Here's a photo of the Trek Conduit with the Thudbuster seatpost, rack and box. This was after my night ride tonight so almost all my lights are still on. You can't see the front lights in the photo. There is a Raveman CR-900 to the right of the stem phone holder and down on the right leg of the front fork is a small mini flasher. Leyzne Zecto Max Drive is clipped to the rear of the box. I also have a Gemini Iris on back of my helmet. I guess you could say I'm very visible at night. ( just a reminder, the Conduit has it's own built in lights front and back as well )

2old 05-08-19 06:12 AM

Looks like a really nice set up. Don't know what traffic is like on your roads, but the ones around here aren't conducive to bike travel (for me). Except for an occasional errand, my rides are off road.

01 CAt Man Do 05-08-19 12:32 PM

Originally Posted by 2old (Post 20919577)
Looks like a really nice set up. Don't know what traffic is like on your roads, but the ones around here aren't conducive to bike travel (for me). Except for an occasional errand, my rides are off road.

I ride the roads during the day sometimes when I get the chance but I work a night job so when I come home at night it is usually after midnight. During the day I've never ridden my area during peak traffic hours. When I come home from work late at night there is not much traffic on the roads. Sometimes I'll ride for miles and not see a vehicle.

I love riding off road when MTB'n. This is why I am now considering converting my MTB to an ebike using a conversion kit. I'd love to just buy a new e-MTB but to get what I want would cost over $3K. Right now I don't have that kind of money to just drop on something like that. Besides, where I live we seem to get lots of rain as of late. Last year we had so much rain that I think I only had the chance to ride my MTB less than a dozen times. Pretty sure we set some kind of record for rain fall last year in Maryland and I have the sneaking suspicion that we might get the same thing happen this year. Hard to justify spending the big bucks if you really can't ride what you just bought because of bad weather. When I MTB I like the trails to at least be fairly dry. I hate dealing with mud and having to clean off a bike after too muddy a ride.

I'm seeing conversion kits ( mid-motor and battery, the type I want ) that might cost me $800 ( USD ) . That includes paying for professional installation. I might actually be willing to do that but if I do it won't be till late summer. I really do hope though that we here in Maryland don't get the same rain fall tallies we had last year. Last year was the worst year for rain in Maryland that I can remember.

2old 05-08-19 05:44 PM

Don't be overwhelmed by the seeming complexity of a mid-conversion. Ir's so easy (IMO) as to be intuitive. The most difficult part is removing the cranks and bottom bracket which is easy if you have the appropriate tools. I built a BBS02-equipped hardtail four years go and it's still going strong.

01 CAt Man Do 05-11-19 09:17 PM

I knew it was going to rain today so whenever that happens I usually don't plan on any long road trips. That said I decided to try to dance around the rain cells and ride close to my home. After checking the radar I still figured I might get lucky and just see a little drizzle....

Well...didn't get so lucky it seems. No more than two minutes after I left my building it started coming down pretty good. Not a down-pour but a steady moderate rain. I did say I wanted to test ride the Trek Conduit in the rain and it seems I was now getting my chance. I really wasn't wearing rain gear though. Didn't think that was going to be a problem since I was wearing a cycling wind breaker but turned out that I had a lot to learn about riding in rain. The main problem turned out to be my hands. Should of brought along the full finger gloves. Cold rain ( 56F ) makes your fingers feel like ice cubes in no time flat. Not to mention I have no strategy for keeping my my feet dry. Looks like I'm going to need some good waterproof shoe covers if I decide to commute to work.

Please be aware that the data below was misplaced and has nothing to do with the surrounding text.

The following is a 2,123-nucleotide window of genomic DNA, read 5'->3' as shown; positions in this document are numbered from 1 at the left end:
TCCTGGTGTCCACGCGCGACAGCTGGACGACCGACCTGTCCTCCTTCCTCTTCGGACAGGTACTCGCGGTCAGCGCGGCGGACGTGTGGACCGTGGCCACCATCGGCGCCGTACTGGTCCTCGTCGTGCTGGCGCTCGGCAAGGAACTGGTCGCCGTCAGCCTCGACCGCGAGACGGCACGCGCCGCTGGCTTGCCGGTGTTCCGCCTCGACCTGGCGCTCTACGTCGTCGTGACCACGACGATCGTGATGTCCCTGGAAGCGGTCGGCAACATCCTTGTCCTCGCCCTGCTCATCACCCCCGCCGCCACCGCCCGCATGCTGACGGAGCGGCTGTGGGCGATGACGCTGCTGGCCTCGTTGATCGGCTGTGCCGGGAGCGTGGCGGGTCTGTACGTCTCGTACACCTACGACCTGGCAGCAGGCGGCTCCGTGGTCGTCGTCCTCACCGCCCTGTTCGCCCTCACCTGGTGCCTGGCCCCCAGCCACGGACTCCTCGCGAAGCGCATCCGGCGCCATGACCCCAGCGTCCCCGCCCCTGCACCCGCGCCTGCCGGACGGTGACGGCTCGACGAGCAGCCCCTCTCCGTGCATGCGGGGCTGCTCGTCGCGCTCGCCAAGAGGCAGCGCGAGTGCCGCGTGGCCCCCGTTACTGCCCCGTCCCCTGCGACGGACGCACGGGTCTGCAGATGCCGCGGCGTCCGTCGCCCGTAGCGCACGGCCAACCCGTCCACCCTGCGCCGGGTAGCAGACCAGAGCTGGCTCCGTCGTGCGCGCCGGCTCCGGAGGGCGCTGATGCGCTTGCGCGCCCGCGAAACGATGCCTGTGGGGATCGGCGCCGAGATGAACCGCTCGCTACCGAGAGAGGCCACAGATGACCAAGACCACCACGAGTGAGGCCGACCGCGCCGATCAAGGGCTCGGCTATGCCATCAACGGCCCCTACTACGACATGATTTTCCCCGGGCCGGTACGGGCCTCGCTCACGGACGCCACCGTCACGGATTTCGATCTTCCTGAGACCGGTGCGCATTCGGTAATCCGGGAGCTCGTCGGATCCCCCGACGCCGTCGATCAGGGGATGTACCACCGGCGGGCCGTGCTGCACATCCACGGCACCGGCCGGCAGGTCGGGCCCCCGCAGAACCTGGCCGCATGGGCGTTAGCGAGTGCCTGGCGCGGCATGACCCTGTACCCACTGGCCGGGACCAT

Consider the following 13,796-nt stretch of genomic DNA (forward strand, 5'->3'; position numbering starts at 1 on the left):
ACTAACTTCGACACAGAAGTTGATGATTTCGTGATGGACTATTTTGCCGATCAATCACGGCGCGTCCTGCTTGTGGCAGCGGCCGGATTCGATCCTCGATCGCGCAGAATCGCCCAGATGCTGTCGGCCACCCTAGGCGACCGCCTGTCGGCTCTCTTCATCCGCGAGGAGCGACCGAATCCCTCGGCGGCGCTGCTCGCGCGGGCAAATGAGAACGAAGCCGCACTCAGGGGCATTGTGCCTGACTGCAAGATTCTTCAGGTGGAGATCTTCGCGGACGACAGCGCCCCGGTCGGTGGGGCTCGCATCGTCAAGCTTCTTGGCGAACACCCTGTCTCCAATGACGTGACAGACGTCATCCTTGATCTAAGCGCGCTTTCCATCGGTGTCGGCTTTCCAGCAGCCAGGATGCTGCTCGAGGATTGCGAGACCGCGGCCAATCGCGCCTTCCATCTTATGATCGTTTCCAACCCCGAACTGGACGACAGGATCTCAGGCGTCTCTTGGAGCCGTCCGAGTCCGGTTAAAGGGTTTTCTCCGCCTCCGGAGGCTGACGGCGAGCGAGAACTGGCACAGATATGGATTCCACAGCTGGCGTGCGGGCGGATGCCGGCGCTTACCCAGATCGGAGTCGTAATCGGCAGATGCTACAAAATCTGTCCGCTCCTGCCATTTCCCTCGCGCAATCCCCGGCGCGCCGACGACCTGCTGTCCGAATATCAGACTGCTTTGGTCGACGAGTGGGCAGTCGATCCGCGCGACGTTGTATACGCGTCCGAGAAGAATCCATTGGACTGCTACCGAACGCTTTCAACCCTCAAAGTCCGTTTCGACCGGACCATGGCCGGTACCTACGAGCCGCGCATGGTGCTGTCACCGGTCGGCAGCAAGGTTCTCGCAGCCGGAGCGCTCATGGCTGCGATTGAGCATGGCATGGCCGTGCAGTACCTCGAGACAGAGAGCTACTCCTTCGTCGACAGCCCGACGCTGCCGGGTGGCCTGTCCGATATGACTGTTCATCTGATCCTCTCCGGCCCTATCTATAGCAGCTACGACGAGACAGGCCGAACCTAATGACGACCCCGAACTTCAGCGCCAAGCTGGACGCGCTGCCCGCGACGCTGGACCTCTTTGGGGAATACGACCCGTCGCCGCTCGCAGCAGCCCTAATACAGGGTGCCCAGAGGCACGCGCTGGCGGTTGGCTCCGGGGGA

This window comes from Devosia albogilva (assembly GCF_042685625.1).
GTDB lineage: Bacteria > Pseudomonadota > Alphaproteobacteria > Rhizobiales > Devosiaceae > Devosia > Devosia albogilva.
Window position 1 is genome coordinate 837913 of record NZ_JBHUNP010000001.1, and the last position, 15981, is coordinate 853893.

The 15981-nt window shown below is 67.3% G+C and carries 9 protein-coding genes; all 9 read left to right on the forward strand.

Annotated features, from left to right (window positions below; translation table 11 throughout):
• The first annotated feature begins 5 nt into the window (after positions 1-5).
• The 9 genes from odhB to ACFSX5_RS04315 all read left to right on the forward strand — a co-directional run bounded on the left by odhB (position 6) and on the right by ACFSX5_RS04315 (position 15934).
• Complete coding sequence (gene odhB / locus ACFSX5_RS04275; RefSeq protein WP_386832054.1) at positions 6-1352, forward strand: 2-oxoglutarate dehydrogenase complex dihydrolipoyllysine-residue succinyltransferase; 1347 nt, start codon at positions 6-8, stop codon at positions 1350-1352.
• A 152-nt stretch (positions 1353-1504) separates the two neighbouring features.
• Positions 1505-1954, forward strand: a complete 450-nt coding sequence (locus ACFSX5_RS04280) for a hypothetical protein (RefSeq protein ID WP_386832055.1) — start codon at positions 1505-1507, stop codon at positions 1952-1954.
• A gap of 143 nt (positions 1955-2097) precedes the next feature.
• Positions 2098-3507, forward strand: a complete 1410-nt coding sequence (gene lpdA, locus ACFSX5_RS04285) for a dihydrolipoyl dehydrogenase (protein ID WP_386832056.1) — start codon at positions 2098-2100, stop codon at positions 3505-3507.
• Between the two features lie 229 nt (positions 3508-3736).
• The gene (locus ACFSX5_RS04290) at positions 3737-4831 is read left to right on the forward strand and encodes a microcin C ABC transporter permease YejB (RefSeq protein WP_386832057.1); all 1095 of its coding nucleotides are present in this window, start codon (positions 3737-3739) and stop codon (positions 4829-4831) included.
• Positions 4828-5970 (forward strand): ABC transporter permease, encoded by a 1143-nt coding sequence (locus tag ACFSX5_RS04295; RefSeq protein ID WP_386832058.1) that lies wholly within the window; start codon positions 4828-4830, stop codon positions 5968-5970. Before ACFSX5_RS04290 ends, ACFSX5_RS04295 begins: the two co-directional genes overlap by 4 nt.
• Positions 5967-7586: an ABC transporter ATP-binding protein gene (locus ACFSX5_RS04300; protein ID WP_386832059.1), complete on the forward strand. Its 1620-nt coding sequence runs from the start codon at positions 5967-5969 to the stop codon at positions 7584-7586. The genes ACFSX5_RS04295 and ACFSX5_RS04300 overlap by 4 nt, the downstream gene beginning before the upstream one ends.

I already own a good waterproof rain shell ( with hood ). If I had decided to extend the ride I likely would have stopped and put it on since I had it with me in my rack/box. Since I was but minutes from my home and already having problems with cold hands I just decided to bale and then beat feet back to home base. No problems with the Conduit and no problems with any of my lights ...thankfully. While out I also rode another good spot for testing a suspension seat post. On the way back to my home there is a particularly bad section of side walk that I use to ride sometimes on my other bike ( since it was uphill and on a busy road ) and so I thought I would take that sidewalk and give the Thudbuster a really good acid test. The Thudbuster works but being the perfectionist that I am I'm starting to lust for the more plushness of the USE seatpost. Just the other night I was checking out a YouTube vid on the Shockstop suspension seat post that I mentioned before. Good video. They had the bike setup on some sort of treadmill with "a bump" somehow added to it. The camera was able to show you just how much the seat would travel when hitting the bump. The Shockstop seat post just sucked up the bump like it wasn't even there. Damn, I would love to have that. Doesn't help that it is also the most aesthetically pleasing suspension seat post I've ever seen....that subject to be continued.

Back to the subject of riding in the rain; I have some rain gear but looks like I need more. I have full finger gloves but they're not waterproof. What I have would be okay for a short ride in the rain but if caught in a cold rain downpour I have a feeling I'd need something way more waterproof if I'm riding some distance and don't want my hands to turn to ice cubes.